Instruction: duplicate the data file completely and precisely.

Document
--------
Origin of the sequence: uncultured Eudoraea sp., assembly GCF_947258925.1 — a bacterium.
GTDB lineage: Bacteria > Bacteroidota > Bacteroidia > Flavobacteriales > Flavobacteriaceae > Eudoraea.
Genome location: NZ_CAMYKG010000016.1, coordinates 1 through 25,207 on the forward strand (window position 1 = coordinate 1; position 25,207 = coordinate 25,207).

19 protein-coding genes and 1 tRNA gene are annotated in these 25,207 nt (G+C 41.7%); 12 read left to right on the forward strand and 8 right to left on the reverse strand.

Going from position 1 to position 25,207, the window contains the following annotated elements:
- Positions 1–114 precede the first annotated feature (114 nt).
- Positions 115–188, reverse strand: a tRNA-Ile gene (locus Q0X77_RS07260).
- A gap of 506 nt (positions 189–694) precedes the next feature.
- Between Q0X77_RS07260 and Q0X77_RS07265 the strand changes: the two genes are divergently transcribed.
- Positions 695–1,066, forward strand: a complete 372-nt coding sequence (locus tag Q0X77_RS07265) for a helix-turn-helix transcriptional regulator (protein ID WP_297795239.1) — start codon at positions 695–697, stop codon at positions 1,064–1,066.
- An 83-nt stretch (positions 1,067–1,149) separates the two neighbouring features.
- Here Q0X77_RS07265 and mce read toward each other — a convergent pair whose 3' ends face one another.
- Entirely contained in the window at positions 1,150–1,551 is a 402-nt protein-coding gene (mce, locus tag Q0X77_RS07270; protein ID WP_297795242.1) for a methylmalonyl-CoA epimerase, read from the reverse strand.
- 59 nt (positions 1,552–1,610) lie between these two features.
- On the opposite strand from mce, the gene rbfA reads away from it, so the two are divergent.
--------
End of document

Origin of the sequence: uncultured Eudoraea sp., assembly GCF_947258925.1 — a bacterium.
GTDB lineage: Bacteria > Bacteroidota > Bacteroidia > Flavobacteriales > Flavobacteriaceae > Eudoraea.
Genome location: NZ_CAMYKG010000016.1, coordinates 1 through 25,207 on the forward strand (window position 1 = coordinate 1; position 25,207 = coordinate 25,207).

19 protein-coding genes and 1 tRNA gene are annotated in these 25,207 nt (G+C 41.7%); 12 read left to right on the forward strand and 8 right to left on the reverse strand.

Going from position 1 to position 25,207, the window contains the following annotated elements:
- Positions 1–114 precede the first annotated feature (114 nt).
- Positions 115–188, reverse strand: a tRNA-Ile gene (locus Q0X77_RS07260).
- A gap of 506 nt (positions 189–694) precedes the next feature.
- Between Q0X77_RS07260 and Q0X77_RS07265 the strand changes: the two genes are divergently transcribed.
- Positions 695–1,066, forward strand: a complete 372-nt coding sequence (locus tag Q0X77_RS07265) for a helix-turn-helix transcriptional regulator (protein ID WP_297795239.1) — start codon at positions 695–697, stop codon at positions 1,064–1,066.
- An 83-nt stretch (positions 1,067–1,149) separates the two neighbouring features.
- Here Q0X77_RS07265 and mce read toward each other — a convergent pair whose 3' ends face one another.
- Entirely contained in the window at positions 1,150–1,551 is a 402-nt protein-coding gene (mce, locus tag Q0X77_RS07270; protein ID WP_297795242.1) for a methylmalonyl-CoA epimerase, read from the reverse strand.
- 59 nt (positions 1,552–1,610) lie between these two features.
- On the opposite strand from mce, the gene rbfA reads away from it, so the two are divergent.